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April 9, 2014

Jonathan Tobin: Why Did Kerry Lie About Israeli Blame?

Samuel G. Freedman: A resolution 70 years later for a father's unsettling legacy of ashes from Dachau

Jessica Ivins: A resolution 70 years later for a father's unsettling legacy of ashes from Dachau

Kim Giles: Asking for help is not weakness

Kathy Kristof and Barbara Hoch Marcus: 7 Great Growth Israeli Stocks

Matthew Mientka: How Beans, Peas, And Chickpeas Cleanse Bad Cholesterol and Lowers Risk of Heart Disease

Sabrina Bachai: 5 At-Home Treatments For Headaches

The Kosher Gourmet by Daniel Neman Have yourself a matzo ball: The secrets bubby never told you and recipes she could have never imagined

April 8, 2014

Lori Nawyn: At Your Wit's End and Back: Finding Peace

Susan B. Garland and Rachel L. Sheedy: Strategies Married Couples Can Use to Boost Benefits

David Muhlbaum: Smart Tax Deductions Non-Itemizers Can Claim

Jill Weisenberger, M.S., R.D.N., C.D.E : Before You Lose Your Mental Edge

Dana Dovey: Coffee Drinkers Rejoice! Your Cup Of Joe Can Prevent Death From Liver Disease

Chris Weller: Electric 'Thinking Cap' Puts Your Brain Power Into High Gear

The Kosher Gourmet by Marlene Parrish A gift of hazelnuts keeps giving --- for a variety of nutty recipes: Entree, side, soup, dessert

April 4, 2014

Rabbi David Gutterman: The Word for Nothing Means Everything

Charles Krauthammer: Kerry's folly, Chapter 3

Amy Peterson: A life of love: How to build lasting relationships with your children

John Ericson: Older Women: Save Your Heart, Prevent Stroke Don't Drink Diet

John Ericson: Why 50 million Americans will still have spring allergies after taking meds

Cameron Huddleston: Best and Worst Buys of April 2014

Stacy Rapacon: Great Mutual Funds for Young Investors

Sarah Boesveld: Teacher keeps promise to mail thousands of former students letters written by their past selves

The Kosher Gourmet by Sharon Thompson Anyone can make a salad, you say. But can they make a great salad? (SECRETS, TESTED TECHNIQUES + 4 RECIPES, INCLUDING DRESSINGS)

April 2, 2014

Paul Greenberg: Death and joy in the spring

Dan Barry: Should South Carolina Jews be forced to maintain this chimney built by Germans serving the Nazis?

Mayra Bitsko: Save me! An alien took over my child's personality

Frank Clayton: Get happy: 20 scientifically proven happiness activities

Susan Scutti: It's Genetic! Obesity and the 'Carb Breakdown' Gene

Lecia Bushak: Why Hand Sanitizer May Actually Harm Your Health

Stacy Rapacon: Great Funds You Can Own for $500 or Less

Cameron Huddleston: 7 Ways to Save on Home Decor

The Kosher Gourmet by Steve Petusevsky Exploring ingredients as edible-stuffed containers (TWO RECIPES + TIPS & TECHINQUES)

Jewish World Review June 26, 2008 / 24 Sivan 5768

The imitators, Part III

By Thomas Sowell


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http://www.JewishWorldReview.com | Some of the people who are most adamant against outsourcing economic activity from the United States to other countries often seem to think we should outsource our foreign policy to "world opinion" or act only in conjunction "with our NATO allies."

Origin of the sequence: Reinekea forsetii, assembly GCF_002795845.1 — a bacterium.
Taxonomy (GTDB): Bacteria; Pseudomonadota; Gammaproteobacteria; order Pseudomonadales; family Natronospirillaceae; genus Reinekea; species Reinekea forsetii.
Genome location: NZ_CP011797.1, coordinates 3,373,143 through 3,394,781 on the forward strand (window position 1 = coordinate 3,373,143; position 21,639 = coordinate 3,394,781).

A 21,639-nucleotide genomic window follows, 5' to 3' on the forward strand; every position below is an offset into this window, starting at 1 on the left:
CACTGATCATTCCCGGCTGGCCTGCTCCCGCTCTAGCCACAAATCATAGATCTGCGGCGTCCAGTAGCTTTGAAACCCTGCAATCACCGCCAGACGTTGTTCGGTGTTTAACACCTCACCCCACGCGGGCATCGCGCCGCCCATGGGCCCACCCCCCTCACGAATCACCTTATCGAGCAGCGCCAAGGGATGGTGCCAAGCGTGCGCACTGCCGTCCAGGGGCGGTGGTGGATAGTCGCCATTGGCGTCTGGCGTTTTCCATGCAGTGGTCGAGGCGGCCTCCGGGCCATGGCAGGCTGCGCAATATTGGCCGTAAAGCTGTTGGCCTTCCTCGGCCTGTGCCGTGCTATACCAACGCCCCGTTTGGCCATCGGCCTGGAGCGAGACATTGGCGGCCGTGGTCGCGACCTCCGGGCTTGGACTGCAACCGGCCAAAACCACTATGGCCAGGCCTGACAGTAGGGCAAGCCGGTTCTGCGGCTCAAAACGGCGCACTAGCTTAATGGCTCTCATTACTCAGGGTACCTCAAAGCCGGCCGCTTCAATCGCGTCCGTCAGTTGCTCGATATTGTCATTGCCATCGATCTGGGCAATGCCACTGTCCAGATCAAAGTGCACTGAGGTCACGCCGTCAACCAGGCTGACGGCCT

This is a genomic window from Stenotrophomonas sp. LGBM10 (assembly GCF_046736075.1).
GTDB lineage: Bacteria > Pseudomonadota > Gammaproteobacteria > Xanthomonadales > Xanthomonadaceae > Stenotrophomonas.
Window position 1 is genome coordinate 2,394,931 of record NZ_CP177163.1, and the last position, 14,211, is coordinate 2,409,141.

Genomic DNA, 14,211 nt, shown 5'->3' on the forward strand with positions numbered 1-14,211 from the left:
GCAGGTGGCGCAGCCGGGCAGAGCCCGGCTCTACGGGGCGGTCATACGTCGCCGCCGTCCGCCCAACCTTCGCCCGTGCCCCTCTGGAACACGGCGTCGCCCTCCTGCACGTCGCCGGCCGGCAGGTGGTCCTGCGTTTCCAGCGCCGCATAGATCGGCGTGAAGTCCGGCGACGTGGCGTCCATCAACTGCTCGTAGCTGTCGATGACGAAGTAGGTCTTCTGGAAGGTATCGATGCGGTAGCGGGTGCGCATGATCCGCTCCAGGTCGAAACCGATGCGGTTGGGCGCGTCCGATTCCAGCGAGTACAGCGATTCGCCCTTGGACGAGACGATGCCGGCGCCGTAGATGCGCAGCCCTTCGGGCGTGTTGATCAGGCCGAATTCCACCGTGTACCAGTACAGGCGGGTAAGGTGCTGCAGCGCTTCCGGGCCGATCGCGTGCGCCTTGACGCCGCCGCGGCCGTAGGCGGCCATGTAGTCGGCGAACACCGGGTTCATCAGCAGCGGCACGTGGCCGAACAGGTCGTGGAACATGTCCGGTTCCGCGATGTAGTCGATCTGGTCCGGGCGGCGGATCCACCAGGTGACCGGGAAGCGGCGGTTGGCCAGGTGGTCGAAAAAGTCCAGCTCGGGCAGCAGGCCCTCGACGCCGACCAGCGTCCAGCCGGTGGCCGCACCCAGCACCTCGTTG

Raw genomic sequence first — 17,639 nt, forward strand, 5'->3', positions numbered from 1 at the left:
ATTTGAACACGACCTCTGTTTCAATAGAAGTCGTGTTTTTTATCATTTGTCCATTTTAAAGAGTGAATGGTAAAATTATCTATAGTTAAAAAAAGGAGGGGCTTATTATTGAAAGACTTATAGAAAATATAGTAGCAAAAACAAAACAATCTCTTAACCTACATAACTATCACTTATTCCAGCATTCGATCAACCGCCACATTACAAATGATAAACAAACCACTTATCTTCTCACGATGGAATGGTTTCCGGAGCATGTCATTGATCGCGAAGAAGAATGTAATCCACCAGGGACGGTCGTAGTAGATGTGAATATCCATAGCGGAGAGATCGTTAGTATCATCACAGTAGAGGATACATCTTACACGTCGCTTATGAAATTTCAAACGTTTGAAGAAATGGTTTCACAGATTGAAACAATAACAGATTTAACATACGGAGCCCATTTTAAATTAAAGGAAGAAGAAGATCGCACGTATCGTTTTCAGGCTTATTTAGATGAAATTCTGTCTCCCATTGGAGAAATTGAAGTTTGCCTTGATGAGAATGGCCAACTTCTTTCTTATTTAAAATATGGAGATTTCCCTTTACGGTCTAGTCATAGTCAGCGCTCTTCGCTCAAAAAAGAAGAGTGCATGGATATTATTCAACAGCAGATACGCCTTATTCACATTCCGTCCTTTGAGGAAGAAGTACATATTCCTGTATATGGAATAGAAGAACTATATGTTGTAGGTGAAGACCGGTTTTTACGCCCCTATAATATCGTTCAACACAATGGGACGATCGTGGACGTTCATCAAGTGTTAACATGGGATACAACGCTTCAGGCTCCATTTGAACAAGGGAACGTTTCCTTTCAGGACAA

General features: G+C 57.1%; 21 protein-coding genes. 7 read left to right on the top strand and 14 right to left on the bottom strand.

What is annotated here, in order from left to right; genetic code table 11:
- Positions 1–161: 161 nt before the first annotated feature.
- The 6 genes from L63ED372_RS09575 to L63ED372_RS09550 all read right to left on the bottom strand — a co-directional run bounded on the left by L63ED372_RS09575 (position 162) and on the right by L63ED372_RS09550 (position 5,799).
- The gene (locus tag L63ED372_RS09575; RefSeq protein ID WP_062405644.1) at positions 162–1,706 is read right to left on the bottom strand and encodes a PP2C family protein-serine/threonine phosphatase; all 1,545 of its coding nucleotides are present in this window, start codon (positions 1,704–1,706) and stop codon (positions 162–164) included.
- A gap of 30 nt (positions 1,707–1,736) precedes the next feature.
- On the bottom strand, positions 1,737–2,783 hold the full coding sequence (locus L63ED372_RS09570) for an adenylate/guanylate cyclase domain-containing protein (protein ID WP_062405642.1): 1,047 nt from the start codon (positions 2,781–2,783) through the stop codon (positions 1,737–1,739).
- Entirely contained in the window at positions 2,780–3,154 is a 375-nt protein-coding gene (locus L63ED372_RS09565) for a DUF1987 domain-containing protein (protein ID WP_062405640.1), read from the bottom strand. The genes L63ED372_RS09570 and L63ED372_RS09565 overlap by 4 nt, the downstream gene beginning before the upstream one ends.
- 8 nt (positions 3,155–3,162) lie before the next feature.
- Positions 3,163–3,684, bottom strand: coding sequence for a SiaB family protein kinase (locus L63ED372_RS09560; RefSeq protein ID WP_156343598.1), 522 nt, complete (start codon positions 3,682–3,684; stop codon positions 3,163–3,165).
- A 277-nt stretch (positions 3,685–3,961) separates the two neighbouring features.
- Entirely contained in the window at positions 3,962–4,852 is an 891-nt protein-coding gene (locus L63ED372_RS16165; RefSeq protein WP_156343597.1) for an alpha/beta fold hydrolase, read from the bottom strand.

Like so many things that are said when it comes to public policy, there is very little attention paid to the actual track record of "world opinion" or of "our NATO allies."


Often there is a blanket assumption that European countries are just so much more sophisticated than American "cowboys." But there is incredibly little interest in the track record of those European sophisticates whom we are supposed to consult about our own national interests— including, in an age when terrorists may acquire nuclear weapons, our national survival.


In the course of the twentieth century, supposedly sophisticated Europeans managed to create some of the most monstrous forms of government on earth— Communism, Fascism, Nazism— in peacetime, and to start the two World Wars, the bloodiest in all human history. In each of these wars, both the winners and the losers ended up far worse off than they were before these wars were started.


After both World Wars, the United States had to step in to save millions of people in Europe from starving amid the wreckage and rubble that their wars had created. These do not seem like people whose sophistication we should defer to.


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Between the two World Wars, European intellectuals— more so than ordinary people— completely misread the threat from Nazi Germany, and were urging disarmament in France and England, while Hitler was rapidly building up the most powerful military force on the continent, obviously aimed at neighboring countries.


During the Cold War, may European intellectuals once again misread the threat of a totalitarian dictatorship— in this case, the Soviet Union. When they finally recognized the threat, many saw the question as whether it was "better to be red than dead."


They were no more prepared to stand up to the Soviet Union than they had been ready to stand up to Nazi Germany in the 1930s. Worse yet, much of the European intelligentsia objected to America's standing up to the Soviet Union.


Many of them were appalled when Ronald Reagan met the threat of new Soviet missiles aimed at Western Europe by putting more American missiles in Western Europe, aimed at the Soviet Union.


Reagan, in effect, called the Soviet Union and raised them, while many of the European sophisticates— as well as much of the American intelligentsia— said that his policies would lead to war.


Instead, it led to the end of the Cold War. Are we now to blindly imitate those who have been so wrong, so often over the past hundred years?

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